By Rob Glidden
Southington officials said they are on the verge of a deal with environmental agencies to address phosphorous in the townâ€™s wastewater to an extent that wonâ€™t bring about the massive costs they have feared at Mondayâ€™s Town Council meeting.
â€śWe donâ€™t have a formal agreement in place, but we remain optimistic that this will end in a positive way,â€ť said Town Councilor Louis Martocchio, chairman of the Sewer Committee. â€śSix months ago, I didnâ€™t think this would ever happen.â€ť
Concern about this phosphorous issue have been persistent since 2009, when officials learned of the mandate, conceived by the Environmental Protection Agency (EPA) but administered in Connecticut by the Department of Energy and Environmental Protection (DEEP). In response to a previous mandate involving nitrogen, the town spent over $14 million construction a denitrification plant. Depending on the standards enforced by the EPA, the phosphorous treatment had the potential to be even more expensive.
In the early stages of addressing this, the council discussed the matter without knowing for sure what standards would be required. At the time, it was speculated that for about $50,000, the denitrification plant could be modified to treat phosphorous in addition to nitrogen. This would bring the phosphorous levels down to .7 milligrams per liter. However, the EPA is pushing for a stricter standard of .2 milligrams per liter.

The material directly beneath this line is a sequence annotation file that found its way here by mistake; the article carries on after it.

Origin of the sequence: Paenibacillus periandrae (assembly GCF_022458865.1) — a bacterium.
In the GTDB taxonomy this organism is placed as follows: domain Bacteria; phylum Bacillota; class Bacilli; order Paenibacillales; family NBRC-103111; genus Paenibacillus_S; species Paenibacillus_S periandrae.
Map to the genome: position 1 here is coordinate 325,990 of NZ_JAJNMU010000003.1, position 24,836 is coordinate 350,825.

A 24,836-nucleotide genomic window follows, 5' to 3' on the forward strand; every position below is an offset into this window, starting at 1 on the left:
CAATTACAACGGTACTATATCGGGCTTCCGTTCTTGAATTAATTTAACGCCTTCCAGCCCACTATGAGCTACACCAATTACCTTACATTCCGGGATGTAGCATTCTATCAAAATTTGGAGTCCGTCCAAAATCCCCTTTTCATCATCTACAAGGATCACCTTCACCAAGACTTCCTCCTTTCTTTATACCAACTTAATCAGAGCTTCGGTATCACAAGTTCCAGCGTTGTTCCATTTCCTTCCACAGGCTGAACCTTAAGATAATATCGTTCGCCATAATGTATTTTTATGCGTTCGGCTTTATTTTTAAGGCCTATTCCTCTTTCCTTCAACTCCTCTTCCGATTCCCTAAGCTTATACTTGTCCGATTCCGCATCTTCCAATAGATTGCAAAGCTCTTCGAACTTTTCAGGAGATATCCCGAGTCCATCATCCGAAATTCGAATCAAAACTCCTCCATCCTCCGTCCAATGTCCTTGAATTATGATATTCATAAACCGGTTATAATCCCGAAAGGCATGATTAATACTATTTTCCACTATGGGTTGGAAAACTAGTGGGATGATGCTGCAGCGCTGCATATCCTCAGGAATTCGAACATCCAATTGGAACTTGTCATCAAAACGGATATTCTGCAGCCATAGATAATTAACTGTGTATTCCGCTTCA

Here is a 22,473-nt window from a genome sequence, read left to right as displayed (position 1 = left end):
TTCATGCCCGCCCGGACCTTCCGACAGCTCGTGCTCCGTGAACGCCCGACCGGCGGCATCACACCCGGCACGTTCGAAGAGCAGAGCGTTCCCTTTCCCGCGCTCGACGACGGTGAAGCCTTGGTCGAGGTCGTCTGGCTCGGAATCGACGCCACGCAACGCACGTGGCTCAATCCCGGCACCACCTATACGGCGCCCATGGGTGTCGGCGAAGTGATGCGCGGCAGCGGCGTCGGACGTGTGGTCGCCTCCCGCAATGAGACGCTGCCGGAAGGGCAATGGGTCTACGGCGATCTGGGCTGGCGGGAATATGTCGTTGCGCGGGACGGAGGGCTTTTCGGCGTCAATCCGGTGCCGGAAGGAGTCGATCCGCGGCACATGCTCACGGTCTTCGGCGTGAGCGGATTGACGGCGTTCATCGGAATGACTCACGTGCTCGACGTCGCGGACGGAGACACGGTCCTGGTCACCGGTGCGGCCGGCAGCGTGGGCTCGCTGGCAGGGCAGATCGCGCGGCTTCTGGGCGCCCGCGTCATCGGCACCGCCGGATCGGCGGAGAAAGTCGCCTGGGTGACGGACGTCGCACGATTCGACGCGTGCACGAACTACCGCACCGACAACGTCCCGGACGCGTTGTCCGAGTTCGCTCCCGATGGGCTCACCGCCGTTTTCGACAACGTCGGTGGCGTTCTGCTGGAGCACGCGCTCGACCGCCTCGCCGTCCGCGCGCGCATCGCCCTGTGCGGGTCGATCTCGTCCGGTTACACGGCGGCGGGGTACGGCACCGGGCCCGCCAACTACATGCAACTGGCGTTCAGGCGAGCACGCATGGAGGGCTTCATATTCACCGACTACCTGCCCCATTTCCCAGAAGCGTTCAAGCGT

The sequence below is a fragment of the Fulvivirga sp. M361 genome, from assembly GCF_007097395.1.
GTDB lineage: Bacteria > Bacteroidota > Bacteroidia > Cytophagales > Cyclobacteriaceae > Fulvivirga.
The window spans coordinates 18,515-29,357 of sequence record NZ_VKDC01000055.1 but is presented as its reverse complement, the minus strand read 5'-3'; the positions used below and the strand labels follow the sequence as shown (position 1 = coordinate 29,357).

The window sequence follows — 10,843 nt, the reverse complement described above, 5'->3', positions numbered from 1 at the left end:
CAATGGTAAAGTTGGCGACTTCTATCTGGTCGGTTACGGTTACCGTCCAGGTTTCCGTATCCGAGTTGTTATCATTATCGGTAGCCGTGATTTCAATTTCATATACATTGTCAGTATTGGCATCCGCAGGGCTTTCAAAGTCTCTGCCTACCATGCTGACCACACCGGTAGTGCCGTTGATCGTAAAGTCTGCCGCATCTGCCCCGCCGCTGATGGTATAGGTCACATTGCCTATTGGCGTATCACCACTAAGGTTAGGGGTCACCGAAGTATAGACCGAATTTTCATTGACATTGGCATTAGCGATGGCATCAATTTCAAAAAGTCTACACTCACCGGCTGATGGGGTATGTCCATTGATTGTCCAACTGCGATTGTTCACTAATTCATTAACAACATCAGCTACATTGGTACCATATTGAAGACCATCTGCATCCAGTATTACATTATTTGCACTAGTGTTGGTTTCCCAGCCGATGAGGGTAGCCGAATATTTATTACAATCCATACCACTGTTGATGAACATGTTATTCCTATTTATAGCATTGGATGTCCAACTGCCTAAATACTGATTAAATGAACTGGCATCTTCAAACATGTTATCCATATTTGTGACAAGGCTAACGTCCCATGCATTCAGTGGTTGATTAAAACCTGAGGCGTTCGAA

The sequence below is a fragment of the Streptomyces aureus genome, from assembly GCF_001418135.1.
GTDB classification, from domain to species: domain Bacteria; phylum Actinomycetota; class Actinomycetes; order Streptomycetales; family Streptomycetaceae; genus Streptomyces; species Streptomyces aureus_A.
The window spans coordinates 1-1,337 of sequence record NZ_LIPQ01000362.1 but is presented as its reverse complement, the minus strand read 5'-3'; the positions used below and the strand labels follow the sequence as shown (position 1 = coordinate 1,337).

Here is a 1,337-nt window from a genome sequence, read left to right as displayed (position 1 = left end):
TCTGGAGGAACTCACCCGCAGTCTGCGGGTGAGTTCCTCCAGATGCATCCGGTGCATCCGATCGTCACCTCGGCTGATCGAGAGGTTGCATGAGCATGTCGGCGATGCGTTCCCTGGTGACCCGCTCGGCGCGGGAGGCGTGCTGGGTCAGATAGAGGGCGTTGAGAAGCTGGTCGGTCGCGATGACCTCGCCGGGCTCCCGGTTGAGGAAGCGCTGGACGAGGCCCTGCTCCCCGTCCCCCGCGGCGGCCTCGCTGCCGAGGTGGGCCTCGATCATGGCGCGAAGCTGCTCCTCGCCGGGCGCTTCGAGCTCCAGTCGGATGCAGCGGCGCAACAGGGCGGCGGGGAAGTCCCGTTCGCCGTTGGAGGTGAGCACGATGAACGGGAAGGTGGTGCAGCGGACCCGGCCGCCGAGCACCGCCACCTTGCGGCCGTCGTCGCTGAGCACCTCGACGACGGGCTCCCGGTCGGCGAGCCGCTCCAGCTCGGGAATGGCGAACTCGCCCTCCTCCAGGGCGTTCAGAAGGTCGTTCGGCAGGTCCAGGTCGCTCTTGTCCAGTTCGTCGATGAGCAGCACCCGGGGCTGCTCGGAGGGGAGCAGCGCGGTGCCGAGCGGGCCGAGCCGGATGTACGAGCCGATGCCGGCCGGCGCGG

The difference between .7 and .2 is substantial, and officials have previously said that a new building would be needed to meet this particular standard. Town Manager Garry Brumback said this outcome would cost the town $20-30 million in capital costs and about $500,000 each year afterward to maintain it.
Based on Brumbackâ€™s recommendations, the council voted earlier this year to allow Southington to enter into a coalition with other area towns and hire the services of a lobbyist to help with the ongoing efforts to reduce the impact of an environmental mandate concerning phosphorous in the Quinnipiac River.
The effort appears to have made some strides in the townâ€™s favor, since Martocchio reported that the potential deal on the table would allow the town to go forward with the cheaper .7 standard. The DEEP would issue Southington a permit that would be in effect for five years, and during this time the environmental agencies will research the phosphorous issue further to come to a conclusion on the final standard.
â€śThe Town Manager deserves credit for coordination with other communities and thatâ€™s been very positive,â€ť said Town Councilor John Barry. â€śHowever, it may be just prolonging the situation. In the end, we might still have to meet that standard.â€ť
Martocchio said he did not think the agencies would ultimately choose the .2 standard, but acknowledged that it may be less than .7. Whatever the choice is after the five years, the town will have four years to make the necessary changes to adapt to it, according to the proposed agreement.